Making work experience work in construction



The importance of giving construction students access to hands on experience on site helping them get job ready by developing their skills in a real life working environment is universally accepted.

So why do some companies still shy away from offering work placements and, where work placements are offered, how can you make sure that both employer and students get the most out of them?

Andrew Barlow, Work Experience Coordinator for Leicester College, is clear that he’d like to see a ‘step change’ in the number of construction employers willing to offer work experience placements. He points out that work experience is a great way for firms to encourage more young people into construction, raise their own company profile, and recruit new employees. Furthermore, some placements give the employer the chance to carry out what’s effectively an ‘extended interview’ before making a job or apprenticeship offer. 

The further education college, which has undertaken a major programme of work placements with Stepnell this year, has brought in a number of measures to encourage more employers to get involved with its work experience programme, including greater support for employers before, during and after the work experience placements.

Careful planning and preparation and the management of expectations on both sides has also been a key part of the programme which has seen Stepnell providing up to 50 week long placements for Leicester College construction students this year. Students worked on a new build project by Stepnell to create a new Motor Vehicle Workshop at the College, as well as a scheme at the city’s De Montfort University creating a new conference venue.

The right fit

Ensuring a good match between the student and work placement is always essential for work experience to work out, says Andrew Barlow: “There has to be a direct correlation between on and off the job training so that the work experience complements the student’s current programme of study. The student must fully understand their role in meeting employer expectations in areas such as health and safety and time keeping, while the employer must also be clear about their responsibility in providing opportunities for the learner to develop their skills in the work place.”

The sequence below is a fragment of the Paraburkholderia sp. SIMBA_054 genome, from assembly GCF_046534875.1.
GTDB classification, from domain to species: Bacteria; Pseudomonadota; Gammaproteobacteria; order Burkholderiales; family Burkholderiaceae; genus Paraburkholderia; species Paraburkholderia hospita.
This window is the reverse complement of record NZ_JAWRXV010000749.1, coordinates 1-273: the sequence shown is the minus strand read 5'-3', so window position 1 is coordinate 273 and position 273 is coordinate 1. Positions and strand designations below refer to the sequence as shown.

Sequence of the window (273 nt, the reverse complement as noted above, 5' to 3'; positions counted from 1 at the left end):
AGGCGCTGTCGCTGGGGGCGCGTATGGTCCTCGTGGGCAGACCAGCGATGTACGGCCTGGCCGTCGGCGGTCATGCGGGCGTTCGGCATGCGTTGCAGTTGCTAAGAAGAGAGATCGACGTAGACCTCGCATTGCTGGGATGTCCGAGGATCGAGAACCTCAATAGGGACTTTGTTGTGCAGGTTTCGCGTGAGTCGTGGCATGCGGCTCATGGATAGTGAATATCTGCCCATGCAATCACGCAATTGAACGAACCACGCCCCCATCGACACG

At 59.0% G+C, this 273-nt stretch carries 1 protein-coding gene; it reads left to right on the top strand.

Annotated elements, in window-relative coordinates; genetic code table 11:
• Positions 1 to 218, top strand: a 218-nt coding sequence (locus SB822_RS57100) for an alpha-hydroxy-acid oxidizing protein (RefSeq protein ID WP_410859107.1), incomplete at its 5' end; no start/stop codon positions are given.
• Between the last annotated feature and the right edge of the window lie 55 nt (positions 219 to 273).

As well as being carefully selected, students are given a briefing by Stepnell on the rules and requirements on site in advance and also receive a full induction from the site team. A member of the site team is appointed to be their mentor once the placement begins.

Stepnell Best Practice Manager Karen Ryan says a major benefit of the Leicester College programme has been the protocols which have been developed to coordinate the essential paperwork, including the students’ personal details, risk assessments and the necessary insurance cover. That perceived administrative burden can be a major disincentive for construction firms to engage with work experience, she points out, along with the time needed to manage students on site.

Stepnell has developed a work experience pack for each student which compiles all the necessary risk assessments, health and safety and trade related questionnaires which must be completed by the student as well as providing a record for the student’s time on site where their experience is logged and feedback is given on their performance.

Stepnell has also provided additional support from an administrator who works with the student and site team to ensure that all the paperwork is completed. The administrator also liaises directly with the College to ensure that any problems that might arise, such as non-attendance, are quickly identified and resolved.

Stepnell is now working with Leicester College to look at other ways of further promoting placements to other construction firms. We have a strong record of delivering work placements for both school and college students as part of our commitment to encouraging more young people into construction. Stepnell has previously led the Minster College training initiative in Herefordshire which saw 1,500 students from local schools and colleges gaining experience of a live construction site.

The company has historically recruited new staff members through placements and is likely to make job offers to some of the Leicester College students, but building its own workforce isn’t the main motive, stresses Karen Ryan: “For us, it’s more about getting the message out and raising awareness. It’s perhaps never been more important to let the next generation know more about our industry and the opportunity it offers for a well-paid, technically challenging and rewarding career.”

If any Leicester based company is interested in finding out more about work experience, please contact Andrew Barlow at Leicester College - email or call 0116 224 2097.

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